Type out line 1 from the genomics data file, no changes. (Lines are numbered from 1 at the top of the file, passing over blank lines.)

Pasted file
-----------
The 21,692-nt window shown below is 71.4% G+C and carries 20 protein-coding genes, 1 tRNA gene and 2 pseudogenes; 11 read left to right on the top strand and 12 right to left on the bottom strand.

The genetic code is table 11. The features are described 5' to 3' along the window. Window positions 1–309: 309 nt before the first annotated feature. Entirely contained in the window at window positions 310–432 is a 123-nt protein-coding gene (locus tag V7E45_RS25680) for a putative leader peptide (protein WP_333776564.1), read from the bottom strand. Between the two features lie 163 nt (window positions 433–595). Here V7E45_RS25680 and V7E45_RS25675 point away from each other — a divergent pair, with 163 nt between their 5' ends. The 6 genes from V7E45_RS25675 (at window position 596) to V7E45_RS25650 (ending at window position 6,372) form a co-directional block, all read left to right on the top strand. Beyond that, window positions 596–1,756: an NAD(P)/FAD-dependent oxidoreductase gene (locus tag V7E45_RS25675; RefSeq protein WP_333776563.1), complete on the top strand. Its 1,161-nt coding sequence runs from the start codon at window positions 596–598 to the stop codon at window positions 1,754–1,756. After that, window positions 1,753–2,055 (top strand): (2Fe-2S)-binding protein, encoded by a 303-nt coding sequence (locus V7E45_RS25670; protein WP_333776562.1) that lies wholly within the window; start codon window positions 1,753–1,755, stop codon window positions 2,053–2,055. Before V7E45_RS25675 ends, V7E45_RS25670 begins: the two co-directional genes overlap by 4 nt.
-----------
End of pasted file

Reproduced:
The 21,692-nt window shown below is 71.4% G+C and carries 20 protein-coding genes, 1 tRNA gene and 2 pseudogenes; 11 read left to right on the top strand and 12 right to left on the bottom strand.